Re: Tirelat vocabulary from one world to another
|From:||Jörg Rhiemeier <joerg_rhiemeier@...>|
|Date:||Wednesday, September 10, 2008, 12:54|
On Tue, 9 Sep 2008 22:10:03 -0400, Herman Miller wrote:
> I've been thinking about how to use Tirelat vocabulary and define the
> meanings of Tirelat words. As I've discovered, Tirelat is a Sangari
> langauge, but I don't know much about the Sangari world or culture. So
> what I'm thinking is that Tirelat words have a parallel set of meanings,
> one meaning relating to things and ideas in the familiar world, and
> another meaning as actually used by Sangari speakers. That way I don't
> have to be too precise about the Sangari meanings, but I can continue to
> develop the language by writing and translating texts about the "real
This works of course only as much as your world is similar
enough to ours. It works well, for instance, with Tolkienesque
fantasy worlds that closely resemble Medieval Europe plus Elves
and dragons, but not so well with a bizarre world like H. S.
Teoh's Ferochromon where nothing is the way we are used to.
A good solution. Indeed, it is not easy to match colour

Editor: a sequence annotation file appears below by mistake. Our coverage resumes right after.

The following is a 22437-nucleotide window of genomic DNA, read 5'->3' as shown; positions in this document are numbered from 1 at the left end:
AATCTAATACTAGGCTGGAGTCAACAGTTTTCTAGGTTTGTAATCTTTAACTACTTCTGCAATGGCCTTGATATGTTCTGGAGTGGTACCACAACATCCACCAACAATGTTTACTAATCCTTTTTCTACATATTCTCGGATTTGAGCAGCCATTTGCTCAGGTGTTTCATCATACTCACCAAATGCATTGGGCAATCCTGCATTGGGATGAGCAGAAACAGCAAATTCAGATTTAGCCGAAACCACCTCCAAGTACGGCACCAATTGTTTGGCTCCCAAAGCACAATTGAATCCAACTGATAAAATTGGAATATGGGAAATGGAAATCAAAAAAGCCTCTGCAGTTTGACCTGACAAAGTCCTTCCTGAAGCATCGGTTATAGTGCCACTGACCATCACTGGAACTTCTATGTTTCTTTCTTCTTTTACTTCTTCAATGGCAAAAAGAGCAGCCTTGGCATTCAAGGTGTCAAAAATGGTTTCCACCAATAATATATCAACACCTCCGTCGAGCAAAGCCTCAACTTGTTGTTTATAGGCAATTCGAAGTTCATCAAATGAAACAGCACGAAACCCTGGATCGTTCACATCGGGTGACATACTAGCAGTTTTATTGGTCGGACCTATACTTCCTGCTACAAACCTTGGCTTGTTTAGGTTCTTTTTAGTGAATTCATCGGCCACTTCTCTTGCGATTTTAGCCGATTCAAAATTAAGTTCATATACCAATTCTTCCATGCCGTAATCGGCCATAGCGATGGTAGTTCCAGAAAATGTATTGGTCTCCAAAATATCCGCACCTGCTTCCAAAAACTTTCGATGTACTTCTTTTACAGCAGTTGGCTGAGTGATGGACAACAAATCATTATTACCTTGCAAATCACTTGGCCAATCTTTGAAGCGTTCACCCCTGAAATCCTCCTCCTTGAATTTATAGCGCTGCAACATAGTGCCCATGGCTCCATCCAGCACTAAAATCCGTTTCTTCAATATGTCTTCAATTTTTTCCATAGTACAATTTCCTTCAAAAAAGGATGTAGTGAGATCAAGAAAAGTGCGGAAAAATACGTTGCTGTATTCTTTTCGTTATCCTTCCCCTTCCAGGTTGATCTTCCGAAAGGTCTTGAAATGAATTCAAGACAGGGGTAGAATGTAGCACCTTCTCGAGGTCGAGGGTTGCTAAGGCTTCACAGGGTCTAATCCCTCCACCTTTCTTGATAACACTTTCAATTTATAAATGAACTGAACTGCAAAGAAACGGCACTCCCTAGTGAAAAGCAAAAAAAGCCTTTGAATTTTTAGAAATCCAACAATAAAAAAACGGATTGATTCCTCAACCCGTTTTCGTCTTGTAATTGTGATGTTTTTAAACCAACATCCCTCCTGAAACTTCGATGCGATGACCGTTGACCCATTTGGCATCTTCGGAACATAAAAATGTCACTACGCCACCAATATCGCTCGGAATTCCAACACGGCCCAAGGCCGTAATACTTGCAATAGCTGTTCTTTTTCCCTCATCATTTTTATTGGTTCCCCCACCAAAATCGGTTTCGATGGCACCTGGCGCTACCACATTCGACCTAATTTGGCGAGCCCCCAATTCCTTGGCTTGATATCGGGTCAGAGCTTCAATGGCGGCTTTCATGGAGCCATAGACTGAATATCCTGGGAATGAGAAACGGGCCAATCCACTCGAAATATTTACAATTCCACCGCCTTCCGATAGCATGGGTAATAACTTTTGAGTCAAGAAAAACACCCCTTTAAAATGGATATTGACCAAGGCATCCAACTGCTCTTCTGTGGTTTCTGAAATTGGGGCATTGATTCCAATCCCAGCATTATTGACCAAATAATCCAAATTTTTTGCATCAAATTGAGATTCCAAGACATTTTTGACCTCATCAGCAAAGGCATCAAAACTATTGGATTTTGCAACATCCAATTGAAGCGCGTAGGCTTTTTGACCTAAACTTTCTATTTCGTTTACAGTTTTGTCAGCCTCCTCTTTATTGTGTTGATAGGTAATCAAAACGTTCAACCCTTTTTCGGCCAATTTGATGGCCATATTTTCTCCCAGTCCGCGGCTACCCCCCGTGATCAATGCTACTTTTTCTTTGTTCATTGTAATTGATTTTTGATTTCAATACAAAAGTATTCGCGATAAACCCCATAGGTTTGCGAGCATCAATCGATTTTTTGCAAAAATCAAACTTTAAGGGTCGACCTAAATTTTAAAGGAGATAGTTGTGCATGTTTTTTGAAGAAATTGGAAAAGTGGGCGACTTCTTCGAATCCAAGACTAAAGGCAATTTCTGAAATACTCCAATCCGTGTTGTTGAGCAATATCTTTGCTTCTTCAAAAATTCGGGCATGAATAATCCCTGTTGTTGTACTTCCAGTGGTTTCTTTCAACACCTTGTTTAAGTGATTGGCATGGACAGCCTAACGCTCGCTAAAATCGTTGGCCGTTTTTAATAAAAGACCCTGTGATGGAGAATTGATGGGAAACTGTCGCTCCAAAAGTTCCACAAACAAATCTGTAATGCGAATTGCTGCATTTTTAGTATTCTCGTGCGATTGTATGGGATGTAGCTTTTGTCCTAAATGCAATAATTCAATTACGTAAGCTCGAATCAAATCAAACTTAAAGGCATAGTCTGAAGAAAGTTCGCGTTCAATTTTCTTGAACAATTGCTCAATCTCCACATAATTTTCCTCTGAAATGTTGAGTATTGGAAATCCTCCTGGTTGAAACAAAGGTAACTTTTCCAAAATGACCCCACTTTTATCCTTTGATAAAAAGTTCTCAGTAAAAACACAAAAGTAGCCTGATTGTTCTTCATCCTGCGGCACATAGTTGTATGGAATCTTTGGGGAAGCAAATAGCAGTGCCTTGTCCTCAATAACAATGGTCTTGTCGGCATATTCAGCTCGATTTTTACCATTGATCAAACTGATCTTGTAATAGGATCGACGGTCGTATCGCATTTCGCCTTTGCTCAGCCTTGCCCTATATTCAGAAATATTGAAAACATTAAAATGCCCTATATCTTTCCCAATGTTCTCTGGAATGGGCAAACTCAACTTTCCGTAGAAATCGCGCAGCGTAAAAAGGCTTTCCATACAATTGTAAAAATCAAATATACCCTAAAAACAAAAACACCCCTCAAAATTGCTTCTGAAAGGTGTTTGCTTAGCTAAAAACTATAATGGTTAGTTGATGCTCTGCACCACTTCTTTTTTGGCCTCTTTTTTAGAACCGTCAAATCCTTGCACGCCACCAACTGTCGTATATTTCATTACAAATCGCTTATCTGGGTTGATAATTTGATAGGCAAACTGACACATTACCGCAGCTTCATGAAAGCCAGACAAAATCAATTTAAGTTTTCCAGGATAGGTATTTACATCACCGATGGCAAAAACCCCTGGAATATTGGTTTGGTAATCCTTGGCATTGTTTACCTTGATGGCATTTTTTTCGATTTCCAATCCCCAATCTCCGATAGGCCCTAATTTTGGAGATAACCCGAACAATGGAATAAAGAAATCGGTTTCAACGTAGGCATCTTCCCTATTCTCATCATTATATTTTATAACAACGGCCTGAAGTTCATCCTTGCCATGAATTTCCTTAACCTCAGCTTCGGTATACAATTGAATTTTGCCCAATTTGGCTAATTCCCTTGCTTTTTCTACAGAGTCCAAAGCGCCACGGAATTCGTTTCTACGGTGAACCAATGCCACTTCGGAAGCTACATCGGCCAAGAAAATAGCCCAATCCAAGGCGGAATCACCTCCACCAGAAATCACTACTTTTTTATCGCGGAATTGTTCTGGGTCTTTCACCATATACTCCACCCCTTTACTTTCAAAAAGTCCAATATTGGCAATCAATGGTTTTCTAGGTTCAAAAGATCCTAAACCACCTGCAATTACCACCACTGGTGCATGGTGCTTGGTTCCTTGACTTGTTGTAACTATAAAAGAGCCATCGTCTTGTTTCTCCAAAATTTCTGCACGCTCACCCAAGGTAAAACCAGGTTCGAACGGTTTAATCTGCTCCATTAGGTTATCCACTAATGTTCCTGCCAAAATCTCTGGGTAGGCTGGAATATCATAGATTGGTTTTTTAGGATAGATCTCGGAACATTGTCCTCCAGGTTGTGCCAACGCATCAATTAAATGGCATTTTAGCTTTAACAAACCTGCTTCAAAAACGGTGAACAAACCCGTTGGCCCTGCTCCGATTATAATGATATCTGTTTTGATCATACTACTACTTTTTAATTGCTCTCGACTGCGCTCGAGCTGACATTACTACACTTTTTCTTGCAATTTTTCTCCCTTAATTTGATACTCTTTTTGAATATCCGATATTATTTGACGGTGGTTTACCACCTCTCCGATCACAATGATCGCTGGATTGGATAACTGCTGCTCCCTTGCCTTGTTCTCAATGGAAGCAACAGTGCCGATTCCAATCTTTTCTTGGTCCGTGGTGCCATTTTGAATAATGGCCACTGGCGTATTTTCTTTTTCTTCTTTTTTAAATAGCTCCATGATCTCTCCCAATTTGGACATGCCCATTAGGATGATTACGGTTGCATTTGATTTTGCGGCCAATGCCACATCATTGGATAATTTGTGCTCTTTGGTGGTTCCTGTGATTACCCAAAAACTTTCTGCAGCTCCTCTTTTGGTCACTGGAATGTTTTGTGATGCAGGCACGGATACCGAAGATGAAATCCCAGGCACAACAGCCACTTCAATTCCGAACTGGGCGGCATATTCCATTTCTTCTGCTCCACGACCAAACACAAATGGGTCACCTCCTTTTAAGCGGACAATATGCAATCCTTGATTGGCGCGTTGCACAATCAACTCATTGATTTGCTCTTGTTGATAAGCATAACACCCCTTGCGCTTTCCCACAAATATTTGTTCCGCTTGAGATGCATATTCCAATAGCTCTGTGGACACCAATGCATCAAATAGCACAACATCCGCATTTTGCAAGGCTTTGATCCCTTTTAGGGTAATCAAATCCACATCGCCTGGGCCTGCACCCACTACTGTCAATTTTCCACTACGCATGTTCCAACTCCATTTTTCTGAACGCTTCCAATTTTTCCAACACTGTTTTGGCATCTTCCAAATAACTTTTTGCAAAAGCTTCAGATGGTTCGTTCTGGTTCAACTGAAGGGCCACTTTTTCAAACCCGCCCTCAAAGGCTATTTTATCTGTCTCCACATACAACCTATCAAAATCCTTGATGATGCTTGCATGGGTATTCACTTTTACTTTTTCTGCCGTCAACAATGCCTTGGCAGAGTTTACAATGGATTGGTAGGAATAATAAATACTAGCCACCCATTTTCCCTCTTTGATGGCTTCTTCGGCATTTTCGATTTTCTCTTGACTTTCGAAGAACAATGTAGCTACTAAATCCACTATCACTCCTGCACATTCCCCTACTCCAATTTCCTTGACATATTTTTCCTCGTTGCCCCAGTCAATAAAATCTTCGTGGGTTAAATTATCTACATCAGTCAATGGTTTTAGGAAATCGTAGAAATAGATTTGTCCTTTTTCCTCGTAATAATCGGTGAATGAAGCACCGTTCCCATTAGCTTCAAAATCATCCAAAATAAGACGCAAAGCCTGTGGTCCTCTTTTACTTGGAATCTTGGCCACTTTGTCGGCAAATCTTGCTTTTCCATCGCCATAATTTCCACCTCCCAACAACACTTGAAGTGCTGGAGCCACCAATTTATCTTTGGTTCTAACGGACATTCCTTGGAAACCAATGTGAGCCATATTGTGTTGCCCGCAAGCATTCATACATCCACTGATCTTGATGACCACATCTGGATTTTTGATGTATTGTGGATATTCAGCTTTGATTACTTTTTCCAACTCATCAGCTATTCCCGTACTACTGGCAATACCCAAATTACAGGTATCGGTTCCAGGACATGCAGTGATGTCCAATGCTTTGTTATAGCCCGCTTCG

perception systems as different as those of human and Sangari,
but you have made a rather good job of it.
This is, essentially, the same approach that Mark Rosenfelder
uses to gloss Verdurian words. Verdurian is spoken in a world
that doesn't have the same plants, animals, foods and cultural
objects as Earth, but many have Earth near-equivalents, and
Mark uses the English words for those near-equivalents to gloss
Verdurian words. Yet, there are things on Almea (Mark's conworld)
that have no counterpart on Earth, and Mark thus leaves the
Verdurian words for those things untranslated.
... brought to you by the Weeping Elf
> Compare this with the older, more artificial decimal system of color
> that I used for Tirelat before the Sangari transition. This system was
> based on the internal encoding of colors in a computer file, and had
> little to do with human perception.
> Other aspects of the vocabulary could use a similar kind of rough
> correspondence of meaning. So I can continue using words like
> "squirrel", "guitar", or "pizza" in the Tirelat vocabulary, even if
> there aren't any exact counterparts.